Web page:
Logging in server-side Swift

With the release of Swift 3 in September 2016, Swift became available for Linux. That opened it to a whole new world of software development: server-side apps. Since logging is a key component in software development, making SwiftyBeaver, the leading logging framework for Swift, available for server-side apps became a top priority.

And today, I am more than happy to announce that it got accomplished. SwiftyBeaver is the world’s first logging framework that supports the whole spectrum of Swift-compatible devices. Macs, iPhones, iPads, Apple TVs, Apple Watches, and finally Linux servers — SwiftyBeaver covers them all.

Since we really love server-side Swift, we wanted to make it as convenient as possible for Swift developers to get started with server-side Swift to share our excitement. Continue reading to learn more.


SwiftyBeaver on Linux

Already before the official release of Swift 3 in September 2016, the work on porting SwiftyBeaver from Swift 2 to Swift 3 had started. On release day of Swift 3, SwiftyBeaver’s porting to Swift 3 was finished and celebrated with the new major version tag 1.0

Swift 3 was built to support Linux out-of-the box and so we thought that making SwiftyBeaver work under Linux would be a piece of cake. But that was wrong.

The porting took nearly a month.

Parts of Swift’s Foundation library were still more or less centered around being run on the Apple platform and under Linux certain functionalities simply were not implemented, yet. Additionally, some basic functions like arc4_random() to generate random numbers (which is important in SwiftyBeavers end-to-end encryption component) just were not existing under Linux at all.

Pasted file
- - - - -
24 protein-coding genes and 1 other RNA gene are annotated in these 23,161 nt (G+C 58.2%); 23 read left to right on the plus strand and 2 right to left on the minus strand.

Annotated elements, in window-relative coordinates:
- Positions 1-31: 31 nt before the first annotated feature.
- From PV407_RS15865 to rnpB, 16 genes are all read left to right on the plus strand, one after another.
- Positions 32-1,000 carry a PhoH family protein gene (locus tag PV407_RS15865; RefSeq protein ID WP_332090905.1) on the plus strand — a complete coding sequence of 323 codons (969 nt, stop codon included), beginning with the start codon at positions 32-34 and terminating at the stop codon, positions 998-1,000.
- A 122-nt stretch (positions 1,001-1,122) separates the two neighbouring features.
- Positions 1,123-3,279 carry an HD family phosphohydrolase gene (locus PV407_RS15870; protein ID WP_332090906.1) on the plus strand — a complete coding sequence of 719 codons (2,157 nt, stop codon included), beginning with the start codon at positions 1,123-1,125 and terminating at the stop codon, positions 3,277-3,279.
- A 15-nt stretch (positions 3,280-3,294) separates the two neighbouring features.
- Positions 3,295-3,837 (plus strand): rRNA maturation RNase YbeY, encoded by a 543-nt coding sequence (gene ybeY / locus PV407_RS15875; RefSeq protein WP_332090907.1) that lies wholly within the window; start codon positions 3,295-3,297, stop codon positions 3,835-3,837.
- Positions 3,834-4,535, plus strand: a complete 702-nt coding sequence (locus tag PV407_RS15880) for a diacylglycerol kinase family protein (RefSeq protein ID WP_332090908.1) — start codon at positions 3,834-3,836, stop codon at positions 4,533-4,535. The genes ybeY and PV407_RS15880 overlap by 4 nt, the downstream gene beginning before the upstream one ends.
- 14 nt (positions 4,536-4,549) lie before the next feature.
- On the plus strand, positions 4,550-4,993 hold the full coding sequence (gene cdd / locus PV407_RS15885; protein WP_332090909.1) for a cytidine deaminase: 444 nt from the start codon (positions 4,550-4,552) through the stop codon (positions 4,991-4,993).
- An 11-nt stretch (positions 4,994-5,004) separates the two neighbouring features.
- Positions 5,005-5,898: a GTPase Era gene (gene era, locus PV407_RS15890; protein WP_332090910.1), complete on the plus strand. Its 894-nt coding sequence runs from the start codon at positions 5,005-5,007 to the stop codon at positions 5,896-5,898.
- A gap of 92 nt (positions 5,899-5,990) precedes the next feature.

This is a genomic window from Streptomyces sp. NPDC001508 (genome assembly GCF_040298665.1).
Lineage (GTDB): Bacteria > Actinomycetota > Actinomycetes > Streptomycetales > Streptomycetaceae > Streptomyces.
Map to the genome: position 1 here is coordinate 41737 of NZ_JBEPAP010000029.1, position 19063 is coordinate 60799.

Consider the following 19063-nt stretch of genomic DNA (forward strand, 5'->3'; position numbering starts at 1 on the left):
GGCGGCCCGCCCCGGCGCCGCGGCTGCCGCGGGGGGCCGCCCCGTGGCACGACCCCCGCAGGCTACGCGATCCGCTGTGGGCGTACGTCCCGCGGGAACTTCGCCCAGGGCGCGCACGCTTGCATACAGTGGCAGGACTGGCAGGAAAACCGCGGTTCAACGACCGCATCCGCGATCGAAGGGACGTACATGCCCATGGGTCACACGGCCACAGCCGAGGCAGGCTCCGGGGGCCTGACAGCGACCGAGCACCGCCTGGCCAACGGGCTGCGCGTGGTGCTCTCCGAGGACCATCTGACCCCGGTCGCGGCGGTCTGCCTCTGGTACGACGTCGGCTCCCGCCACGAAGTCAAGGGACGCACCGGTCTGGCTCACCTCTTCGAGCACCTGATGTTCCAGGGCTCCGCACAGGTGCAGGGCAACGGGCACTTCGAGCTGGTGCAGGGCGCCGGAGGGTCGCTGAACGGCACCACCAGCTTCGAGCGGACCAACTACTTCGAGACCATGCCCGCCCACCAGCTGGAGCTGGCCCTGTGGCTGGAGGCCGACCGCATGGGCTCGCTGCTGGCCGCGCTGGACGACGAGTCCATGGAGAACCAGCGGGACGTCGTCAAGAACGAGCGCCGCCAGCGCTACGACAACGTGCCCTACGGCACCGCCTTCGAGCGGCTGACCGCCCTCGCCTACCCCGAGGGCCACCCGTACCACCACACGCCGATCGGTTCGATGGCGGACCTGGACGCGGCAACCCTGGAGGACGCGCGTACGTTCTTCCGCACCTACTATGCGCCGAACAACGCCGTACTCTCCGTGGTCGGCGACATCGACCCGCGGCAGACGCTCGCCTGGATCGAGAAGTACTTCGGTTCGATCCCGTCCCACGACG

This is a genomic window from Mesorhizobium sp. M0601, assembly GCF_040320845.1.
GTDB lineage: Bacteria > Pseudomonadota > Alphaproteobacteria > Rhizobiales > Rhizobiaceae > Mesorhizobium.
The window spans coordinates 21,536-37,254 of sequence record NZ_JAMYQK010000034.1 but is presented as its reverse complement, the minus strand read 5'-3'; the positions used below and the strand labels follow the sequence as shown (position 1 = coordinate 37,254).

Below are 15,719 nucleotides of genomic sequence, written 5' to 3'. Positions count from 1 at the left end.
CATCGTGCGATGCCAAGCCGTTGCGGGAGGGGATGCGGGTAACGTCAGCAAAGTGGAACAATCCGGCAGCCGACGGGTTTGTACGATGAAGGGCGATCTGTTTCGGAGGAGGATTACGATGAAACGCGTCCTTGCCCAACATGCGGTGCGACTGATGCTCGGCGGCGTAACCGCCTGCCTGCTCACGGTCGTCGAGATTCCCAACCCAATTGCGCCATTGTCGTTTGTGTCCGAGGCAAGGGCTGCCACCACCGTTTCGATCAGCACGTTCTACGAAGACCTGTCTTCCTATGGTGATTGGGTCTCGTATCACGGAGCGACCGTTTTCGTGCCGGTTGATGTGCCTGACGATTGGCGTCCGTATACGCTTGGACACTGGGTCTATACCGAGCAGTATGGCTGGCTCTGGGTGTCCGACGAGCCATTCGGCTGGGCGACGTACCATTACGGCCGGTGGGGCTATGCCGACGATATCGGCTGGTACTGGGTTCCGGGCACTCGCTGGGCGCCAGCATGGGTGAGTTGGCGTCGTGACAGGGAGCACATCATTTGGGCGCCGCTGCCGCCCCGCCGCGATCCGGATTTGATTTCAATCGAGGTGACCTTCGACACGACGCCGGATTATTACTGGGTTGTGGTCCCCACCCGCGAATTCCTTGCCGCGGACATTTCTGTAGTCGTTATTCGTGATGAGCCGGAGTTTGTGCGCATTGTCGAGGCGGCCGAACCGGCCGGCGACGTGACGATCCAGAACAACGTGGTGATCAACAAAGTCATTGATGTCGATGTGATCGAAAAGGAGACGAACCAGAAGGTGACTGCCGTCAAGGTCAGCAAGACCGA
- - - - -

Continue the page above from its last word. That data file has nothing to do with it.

The solution for generating random numbers under Linux was a new wrapper which is using the operating system’s own /dev/urandom CLI command. That wrapper and many improvements also found their way in our dedicated AES256CBC encryption framework which is also embedded in SwiftyBeaver itself.

In total, the porting of SwiftyBeaver to server-side Swift took nearly a month and 2 additional open-source projects spun off the process, too: our logging provider for Vapor and the website ported to server-side Swift.


SwiftyBeaver Logging Provider for Vapor

Writing web apps nearly always requires a web framework which needs a tightly integrated logging system to get things done. In Swift you can choose between the web frameworks Vapor, IBM’s Kitura and Perfect.

We saw a great fit in Vapor’s philosophy

We picked Vapor as the first web framework where we wanted to add the powerful logging capabilities of SwiftyBeaver because we saw a great fit in the project’s philosophy, the roadmap, the creators and especially the community behind it.

Vapor embeds external libraries as providers and so we created the SwiftyBeaver Logging Provider for Vapor to easily log to all SwiftyBeaver destinations (console, file, cloud) from inside a Vapor web app.

Here is an example of a simple Vapor-based web app. It logs to console and file each time a call the index page is called in a browser:


SwiftyBeaver Website in Vapor

Before we started the work on porting the SwiftyBeaver cloud backend from Node.js to server-side Swift (yes, that is the plan!), we wanted to immerse ourselves even deeper into the new world of server-side Swift to really understand the user’s pains and needs.

A starting point for your own server-side Swift adventures

We decided to port our own website swiftybeaver.com, written in Node.js using the Express.js web framework, to server-side Swift using the Vapor web framework.

Long story short, we succeeded and on the way learned a lot about writing and deploying a real server-side web app in Swift. Additionally we could also contribute new features and idea to the Vapor ecosystem and will continue doing so.

You can find the source code of swiftybeaver.com written in Swift here and it should act as inspiration and starting point for your own server-side Swift adventures.


Conclusion

Swift on the server is great and just feels right. Using a statically typed programming language makes writing web apps so much safer and more fun and it is even faster than Node.js.

The team and I are super excited to help to pave the way for a bright future of Swift, be it on the server or the client and I am inviting all of you to try it for yourself.

See you in our Slack channel!

Sebastian